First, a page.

A better approach: Studying genetics by accounting for sex differences

ASU Professor Melissa Wilson, colleagues unveil approach in new publication

May 15, 2023

Biological sex differences, such as differences in hormones, reproductive organs and chromosomes, can influence how our genes are read and how they interact with other factors in our bodies. This means genes may influence certain traits or diseases differently depending on sex.

According to Arizona State University Professor Melissa Wilson, from the School of Life Sciences, failing to account for these sex differences in genetic studies can lead to crucial information being overlooked and incomplete findings. By considering sex differences in genetic studies, scientists can gain a more precise and comprehensive understanding of how genes shape traits and contribute to the development of diseases. Headshot of Melissa Wilson in an outdoor setting. Professor Melissa Wilson and colleagues developed a set of guidelines and recommendations that are expected to profoundly impact future genetic research and contribute to more accurate and comprehensive findings. Photo courtesy Melissa Wilson

Wilson has published a new paper in the prestigious journal Cell titled “Quality control and analytical best practices for testing genetic models of sex differences in large populations.”

In the publication, Wilson and colleagues developed a set of guidelines and recommendations that are expected to profoundly impact future genetic research and contribute to more accurate and comprehensive findings.

“The group came about as a set of people with complementary expertise all focused on different aspects of incorporating sex as a biological variable into genetics and genomics analyses,” Wilson said. 

Genetic studies have traditionally focused on examining the entire population as a single entity, disregarding potential differences between sexes. However, Wilson’s research highlights the critical role that sex plays in genetic analyses and argues for the adoption of a sex-aware approach.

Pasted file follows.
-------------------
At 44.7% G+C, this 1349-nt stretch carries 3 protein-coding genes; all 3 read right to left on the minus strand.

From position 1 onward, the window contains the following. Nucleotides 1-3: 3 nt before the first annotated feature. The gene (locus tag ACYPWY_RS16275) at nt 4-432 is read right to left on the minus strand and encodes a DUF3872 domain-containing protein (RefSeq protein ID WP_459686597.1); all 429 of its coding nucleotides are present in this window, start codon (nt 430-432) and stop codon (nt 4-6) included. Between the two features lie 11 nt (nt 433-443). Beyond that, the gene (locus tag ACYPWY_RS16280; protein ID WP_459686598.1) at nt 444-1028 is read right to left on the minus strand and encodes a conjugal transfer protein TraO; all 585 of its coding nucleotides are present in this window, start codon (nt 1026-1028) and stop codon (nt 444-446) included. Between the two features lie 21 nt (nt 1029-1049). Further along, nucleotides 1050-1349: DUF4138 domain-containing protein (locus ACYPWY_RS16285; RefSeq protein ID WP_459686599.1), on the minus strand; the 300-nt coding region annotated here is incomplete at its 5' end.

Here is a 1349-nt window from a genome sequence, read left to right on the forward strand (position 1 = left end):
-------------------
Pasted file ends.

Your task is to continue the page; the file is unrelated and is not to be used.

“Most studies of human genomics still exclude the sex chromosomes and do not appropriately investigate how disease risk in males and females may differ,” Wilson said. 

The team meticulously analyzed existing studies and uncovered a wealth of evidence indicating that ignoring sex differences in genetic analyses can lead to skewed results and incomplete conclusions.

In the publication, Wilson and co-authors first talk about how to ensure the data to be analyzed is reliable; then, they give an overview and best practices for testing genetic models and mechanisms that may cause differences between males and females in how they show traits. Finally, they discuss important things to consider when studying these differences. 

“We give several tangible guidelines for how to incorporate sex as a biological variable, from a genomic level to an individual level, that researchers can incorporate into their analyses,” Wilson said. 

In addition to its potential impact on genetic research, this groundbreaking work has enormous implications for precision medicine and personalized health care. Recognizing the importance of sex differences in genetic research can facilitate the development of targeted treatments and interventions, ultimately improving health outcomes. 

As other scientists keep building upon these findings, the hope is that a more inclusive and comprehensive understanding of genetics will emerge, revolutionizing the landscape of genetic research and medicine as we know it.

Wilson is also affiliated with the Center for Evolution and Medicine and the Biodesign Center for Mechanisms of Evolution.

Anaissa Ruiz-Tejada

Graduate Science Writer, School of Life Sciences

ASU Cronkite School convocation honors graduates, retiring faculty

May 15, 2023

The Walter Cronkite School of Journalism and Mass Communication celebrated the accomplishments of nearly 390 graduates at its spring 2023 convocation ceremony while honoring four distinguished faculty members who are retiring at the end of this semester.